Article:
Chicago Seven: One
In the second installment of a four-year
project, the Magazine revisits seven very different College
They are now four academic
quarters into their College education, on the verge of declaring
concentrations, and alike only in considering themselves
Chicagoans. These second-years are recent and soon-to-be
world travelers, and despite early signs of independencetwo
have moved off campusmost remain content in the womb-like
environment of the dorms.
Many talk of striking a
balance in a school that so emphatically embraces the life
of the mind. In this second installment of a four-year project,
the Magazine revisits our Chicago Seven.
New York City
The view from Molly Schranz's
sixth-floor Shoreland suite is worth the schlep from the
quads: the lake spreads its blue cloak across the winter
landscape. Last year Schranz trained for the Chicago Marathon
along this shore (running it in 4:30"Not bad
for my first time"). She likes being removed from campus
and cooking for herself. A bright yellow mop stands sentry
in the kitchen, while the sleeping quarters she shares with
two other second-years is strewn with clothing. Bare stretches
of wall are interrupted by a poster from the American Folk
Art Museum, snagged during Schranz's summer break at home,
and tacked-up clusters of colorful postcards and photographs.
Still intending to concentrate in English, Schranz has recently
studied Milton ("intimidating") and creative writing
("I wish we'd read more literature"). Her free
time is spent in the shadows at Doc Films or reading hard-boiled
detective fiction. After a year here, she comments, "Chicago
doesn't seem that different to me-and that's not necessarily
a bad or good thing. It just seems familiar."
Jamaica Plain, Massachusetts
Last year Ashley White-Stern
cradled a Super-8mm camera in our photograph; this year
her pointe shoes dangle at her sidesa change that's
entirely consistent with White-Stern's all-embracing personality.
Talking a mile a minute, beaming in the tangerine-colored
living room of the apartment at Kimbark and 53rd that she
shares with a trio of fourth-year women, White-Stern says
she's rediscovered her love of dance after a three-year
break. Practicing the Brazilian martial art/dance form Capoeira,
she hopes, will build her upper-body strength for break-dancing.
That passion developed from her after-school volunteer work
with Hip-Hop University, a nonprofit group funded by The
Chicago Community Trust that builds pride in black culture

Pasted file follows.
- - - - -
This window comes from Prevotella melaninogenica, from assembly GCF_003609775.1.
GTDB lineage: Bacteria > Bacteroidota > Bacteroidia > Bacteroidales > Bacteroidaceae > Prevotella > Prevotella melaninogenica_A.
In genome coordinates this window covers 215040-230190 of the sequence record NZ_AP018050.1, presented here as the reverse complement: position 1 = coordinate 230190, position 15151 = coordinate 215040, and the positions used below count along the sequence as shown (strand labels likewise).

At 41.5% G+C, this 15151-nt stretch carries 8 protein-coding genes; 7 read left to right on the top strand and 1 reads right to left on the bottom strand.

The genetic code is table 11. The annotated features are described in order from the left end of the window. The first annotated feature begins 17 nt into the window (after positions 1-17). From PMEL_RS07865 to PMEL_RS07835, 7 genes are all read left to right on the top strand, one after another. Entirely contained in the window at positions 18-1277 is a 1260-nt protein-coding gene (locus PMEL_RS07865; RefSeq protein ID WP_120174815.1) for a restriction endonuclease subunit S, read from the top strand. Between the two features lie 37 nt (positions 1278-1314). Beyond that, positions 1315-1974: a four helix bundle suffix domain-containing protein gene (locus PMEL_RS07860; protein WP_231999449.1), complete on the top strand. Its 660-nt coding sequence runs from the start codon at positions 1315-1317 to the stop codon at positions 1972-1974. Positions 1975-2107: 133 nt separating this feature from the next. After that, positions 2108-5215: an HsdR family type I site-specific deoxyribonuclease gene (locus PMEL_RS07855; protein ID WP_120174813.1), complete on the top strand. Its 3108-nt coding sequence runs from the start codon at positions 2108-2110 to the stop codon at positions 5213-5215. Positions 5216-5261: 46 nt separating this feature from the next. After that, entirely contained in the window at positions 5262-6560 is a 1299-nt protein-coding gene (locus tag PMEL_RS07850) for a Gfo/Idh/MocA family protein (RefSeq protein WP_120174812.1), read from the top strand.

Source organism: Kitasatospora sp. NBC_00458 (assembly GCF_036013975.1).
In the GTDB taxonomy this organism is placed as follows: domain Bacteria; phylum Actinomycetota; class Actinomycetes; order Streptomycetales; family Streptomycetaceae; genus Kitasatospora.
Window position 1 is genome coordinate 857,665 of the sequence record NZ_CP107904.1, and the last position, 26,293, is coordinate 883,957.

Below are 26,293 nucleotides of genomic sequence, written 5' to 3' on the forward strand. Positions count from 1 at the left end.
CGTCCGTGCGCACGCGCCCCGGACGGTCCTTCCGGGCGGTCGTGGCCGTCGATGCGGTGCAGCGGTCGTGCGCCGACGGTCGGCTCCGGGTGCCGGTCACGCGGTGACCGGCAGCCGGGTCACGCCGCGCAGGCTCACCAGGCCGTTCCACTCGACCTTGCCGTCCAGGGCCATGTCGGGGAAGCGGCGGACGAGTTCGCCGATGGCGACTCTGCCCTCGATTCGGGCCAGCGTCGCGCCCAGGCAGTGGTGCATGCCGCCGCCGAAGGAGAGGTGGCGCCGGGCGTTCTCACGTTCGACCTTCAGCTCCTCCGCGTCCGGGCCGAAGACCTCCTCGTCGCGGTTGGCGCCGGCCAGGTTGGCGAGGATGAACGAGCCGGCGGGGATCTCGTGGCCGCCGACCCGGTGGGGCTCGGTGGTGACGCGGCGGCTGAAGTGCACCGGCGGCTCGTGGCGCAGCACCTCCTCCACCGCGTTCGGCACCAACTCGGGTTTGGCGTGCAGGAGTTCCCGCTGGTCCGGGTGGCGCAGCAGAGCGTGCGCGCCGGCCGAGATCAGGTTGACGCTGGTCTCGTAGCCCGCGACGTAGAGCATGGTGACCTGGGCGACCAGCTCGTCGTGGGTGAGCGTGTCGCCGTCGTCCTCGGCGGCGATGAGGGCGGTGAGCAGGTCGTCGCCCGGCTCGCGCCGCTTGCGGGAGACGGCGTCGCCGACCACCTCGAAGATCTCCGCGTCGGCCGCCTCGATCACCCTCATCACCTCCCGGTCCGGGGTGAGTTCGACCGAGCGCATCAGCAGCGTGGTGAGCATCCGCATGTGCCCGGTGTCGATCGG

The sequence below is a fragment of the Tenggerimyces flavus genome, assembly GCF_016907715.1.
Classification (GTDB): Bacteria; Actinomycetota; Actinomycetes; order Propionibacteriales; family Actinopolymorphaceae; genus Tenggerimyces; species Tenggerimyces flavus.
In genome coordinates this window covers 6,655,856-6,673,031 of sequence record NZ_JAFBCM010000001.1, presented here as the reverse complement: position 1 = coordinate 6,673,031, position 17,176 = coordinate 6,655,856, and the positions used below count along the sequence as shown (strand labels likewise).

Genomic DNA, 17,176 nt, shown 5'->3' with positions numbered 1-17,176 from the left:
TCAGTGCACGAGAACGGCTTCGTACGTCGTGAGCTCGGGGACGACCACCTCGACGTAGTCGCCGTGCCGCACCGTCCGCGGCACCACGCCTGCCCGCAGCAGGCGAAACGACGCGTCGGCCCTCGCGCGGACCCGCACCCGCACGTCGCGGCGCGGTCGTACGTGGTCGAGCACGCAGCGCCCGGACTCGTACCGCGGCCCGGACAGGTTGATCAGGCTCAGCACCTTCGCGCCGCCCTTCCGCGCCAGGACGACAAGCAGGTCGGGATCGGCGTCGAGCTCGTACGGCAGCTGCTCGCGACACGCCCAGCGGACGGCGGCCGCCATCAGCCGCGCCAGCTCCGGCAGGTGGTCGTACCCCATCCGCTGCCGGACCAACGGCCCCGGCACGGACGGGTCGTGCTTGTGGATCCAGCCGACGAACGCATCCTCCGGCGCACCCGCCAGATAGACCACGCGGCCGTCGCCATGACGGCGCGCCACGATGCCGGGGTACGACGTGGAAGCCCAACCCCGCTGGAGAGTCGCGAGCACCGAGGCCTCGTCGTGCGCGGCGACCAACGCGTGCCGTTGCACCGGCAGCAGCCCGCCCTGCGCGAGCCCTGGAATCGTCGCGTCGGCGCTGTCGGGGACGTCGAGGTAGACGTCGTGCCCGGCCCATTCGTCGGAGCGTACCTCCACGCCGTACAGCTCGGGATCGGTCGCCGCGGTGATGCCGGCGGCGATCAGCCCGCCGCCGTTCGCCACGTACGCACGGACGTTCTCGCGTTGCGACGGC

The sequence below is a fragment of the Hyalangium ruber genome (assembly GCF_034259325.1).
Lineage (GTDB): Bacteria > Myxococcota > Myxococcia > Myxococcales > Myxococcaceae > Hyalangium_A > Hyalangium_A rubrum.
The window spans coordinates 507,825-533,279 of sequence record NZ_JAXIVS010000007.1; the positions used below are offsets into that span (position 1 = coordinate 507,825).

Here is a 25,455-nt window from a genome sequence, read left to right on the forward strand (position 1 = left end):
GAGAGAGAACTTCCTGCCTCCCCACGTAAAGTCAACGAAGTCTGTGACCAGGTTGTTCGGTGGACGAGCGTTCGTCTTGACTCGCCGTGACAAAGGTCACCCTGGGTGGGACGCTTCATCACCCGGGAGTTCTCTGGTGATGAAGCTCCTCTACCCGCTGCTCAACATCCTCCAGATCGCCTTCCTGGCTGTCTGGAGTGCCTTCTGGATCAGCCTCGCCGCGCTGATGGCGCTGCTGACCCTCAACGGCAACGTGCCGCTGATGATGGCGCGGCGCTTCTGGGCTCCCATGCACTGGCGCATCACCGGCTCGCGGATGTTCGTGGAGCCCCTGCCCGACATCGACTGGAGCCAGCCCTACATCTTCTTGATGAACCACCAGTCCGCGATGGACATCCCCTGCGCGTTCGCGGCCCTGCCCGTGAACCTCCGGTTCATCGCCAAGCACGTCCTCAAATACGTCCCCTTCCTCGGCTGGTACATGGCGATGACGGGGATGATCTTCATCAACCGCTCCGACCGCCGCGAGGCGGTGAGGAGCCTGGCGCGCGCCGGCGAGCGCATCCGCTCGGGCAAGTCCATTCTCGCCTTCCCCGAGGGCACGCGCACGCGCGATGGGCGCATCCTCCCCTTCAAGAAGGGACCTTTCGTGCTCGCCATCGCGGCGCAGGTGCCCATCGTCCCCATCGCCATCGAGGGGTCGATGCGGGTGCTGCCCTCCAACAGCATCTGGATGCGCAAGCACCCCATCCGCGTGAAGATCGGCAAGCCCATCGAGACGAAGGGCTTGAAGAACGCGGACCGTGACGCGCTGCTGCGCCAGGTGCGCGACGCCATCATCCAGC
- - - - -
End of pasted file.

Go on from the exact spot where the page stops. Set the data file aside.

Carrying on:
among South Side grade schoolers. "My most humbling
experience at Chicago has been watching these kids do amazing
thingspaint a thousand-foot mural, do crazy break-dancing
moves that I cannot for the life of me do." This January
the General Studies in the Humanities concentrator was off
to Barcelonaand who knows what to inspire her next.
Ann Arbor, Michigan
John Scott-Railton thinks
a lot about happiness"the way you experience
the world, what it is about happiness that you get in your
conscious experience of the world, the happiness that comes
from existing rather than from desire-satisfaction, like
when you discover a perfectly good chair in a dumpster.
Where does the truly joyous part of happiness come from?"
The chair he refers to-perfectly good after he and a friend
bent its frame back into shapehas given him much satisfaction,
as do the art prints on the walls of his third-floor Burton-Judson
single (same dorm as last year but two floors up, where
it's quieter.) One favorite print: Bird Cloud (1927) by
Lyonel Feininger, a Cubist landscape with a luminous blue
sky rent by an angular cloud and a lone figure standing
on a seashore. This fall he joined a busload of other Chicagoans
on an antiwar march in Washington. All in all, his existence
has been joyous enough to keep him at Chicago; though not
ready to commit, he's leaning toward concentrating in philosophy
and allied fields in human development.
Life at Chicago, Julio Chavezmontes
says, "is quainter than I would have expected. People
are very studious; they're not going out constantly; they
are more centered around dorm life." The lifestyle
stands in stark contrast to how Chavezmontes passes his
time in Mexico City ("very active socially"),
and he finds the change good for him. "You learn to
deal differently with your work. Rather than messing around
and doing assignments without much thought, I am more careful,"
says the as-yet-undeclared history concentrator. In his